Madame Butterly Act I At the turn of the current century, in the picturesque gardens of a lovely Japanese villa on the outskirts of Nagasaki, a local marriage broker, Goro, explains that he has arranged a marriage with an adolescent Japanese girl for Lieutenant Pinkerton of the United States Navy. Both the marriage contract and the accompanying rental agreement for a home are presented to Pinkerton for his pleasure and convenience during the term of his service in Japan. Both are cancelable upon the same conditions: thirty days’ notice. When United States Consul, Sharpless, comes calling, he warns Pinkerton that such an arrangement invites tragedy. The young lady in question, he says, Cio-Cio-San, is known as Madame Butterfly because of her femininity and sensitive nature.
Certainly this sort of cavalier treatment will eventually break her tender heart. The self-indulgent Pinkerton ignores the older man’s advice, making it clear he considers the wedding a game, that he’ll be glad to be married legitimately someday in the United States to an American woman. Butterfly appears, accompanied by her family. She is an innocent girl of fifteen, who arrives carrying her most precious personal treasures in her sleeve — a little jewelry and a dagger her father used to commit suicide on orders from the Mikado. The marriage ceremony proceeds and the assemblage toasts the couple. In the midst of a happy moment, the Bonze, a Japanese priest, sweeps in with a stern denunciation of the bride.
She has forsaken her religion and turned to Christianity in deference to her new husband, he announces. He declares her an outcast and the entire family supports his damning judgment. Pinkerton sends them all away and proceeds to woo Butterfly. They proclaim their attraction to one another in a love duet and the curtain falls as the couple happily enters their new home. Act II Madame Butterfly has lived alone in the little home above Nagasaki for three years now.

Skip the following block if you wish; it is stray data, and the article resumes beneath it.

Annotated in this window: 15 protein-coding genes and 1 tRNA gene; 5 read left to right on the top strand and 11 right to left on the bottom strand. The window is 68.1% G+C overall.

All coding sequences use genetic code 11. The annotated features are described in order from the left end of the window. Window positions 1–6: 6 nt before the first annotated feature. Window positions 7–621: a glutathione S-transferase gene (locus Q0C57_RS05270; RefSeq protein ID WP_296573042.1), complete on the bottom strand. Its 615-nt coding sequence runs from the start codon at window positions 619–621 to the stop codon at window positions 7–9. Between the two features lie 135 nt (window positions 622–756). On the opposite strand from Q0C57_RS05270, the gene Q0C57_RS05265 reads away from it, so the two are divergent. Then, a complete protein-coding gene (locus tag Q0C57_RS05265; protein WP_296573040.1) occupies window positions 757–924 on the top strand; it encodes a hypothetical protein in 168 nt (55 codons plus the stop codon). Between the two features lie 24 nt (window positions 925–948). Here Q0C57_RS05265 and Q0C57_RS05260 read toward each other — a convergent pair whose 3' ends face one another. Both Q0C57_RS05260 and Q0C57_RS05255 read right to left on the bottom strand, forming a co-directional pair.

The short marriage with Lieutenant Pinkerton ended when he returned to America and he hasn’t been heard from since. Her maid and friend, Suzuki, tries to reason with Butterfly about the distinct possibility that this man will never return. The tragically loyal Butterfly answers with the aria Un bel di vedremo, describing her vision of the Lieutenant’s ship reappearing on the horizon and Pinkerton himself ascending the hill to their home. The American consul, Sharpless, arrives with a letter he wishes to read to Butterfly. However, Goro interrupts to present a potential suitor to the young woman, an offer she firmly refuses.
Knowing the letter he carries announces the wedding of Pinkerton to an American girl, the Consul asks Butterfly what will happen if her husband never returns. She declares that impossible, but if it were to be, she says, she would kill herself. She produces her young son, Trouble. He has been so-named she explained until Pinkerton comes home. Then the child’s name will become Joy.
Sharpless realizes he can’t reason with her and departs. A cannon from the harbor announces the docking of Pinkerton’s ship. Butterfly and Suzuki happily prepare the house for his arrival. The scene closes quietly as the women and child settle down to watch for Pinkerton’s appearance on the hillside path. Act III Trouble and Suzuki have fallen asleep waiting for the Lieutenant. Only Butterfly keeps the vigil.
The sun is rising, but Pinkerton has yet to make himself known. Butterfly takes her child to his room to tuck him into bed, to the tune of a lullaby. At that moment, Consul Sharpless arrives in the garden, accompanied by Pinkerton and his American wife, Kate. Realizing what has occurred, Suzuki is brokenhearted. Glancing around at the once idyllic hideaway where he lived with the lovely Butterfly, Pinkerton sings a farewell to this home, to the past.
Entering the room once more, Butterfly captures the essence of the scene immediately. She tells Kate that Pinkerton may have the child if he will return for him later. The emotionally shattered Madame Butterfly blindfolds Trouble, steps behind an ornamental screen, and stabs herself to death. Pinkerton rushes into the house calling to her, Butterfly! Butterfly! But his concern comes much too late. He kneels beside her lifeless body.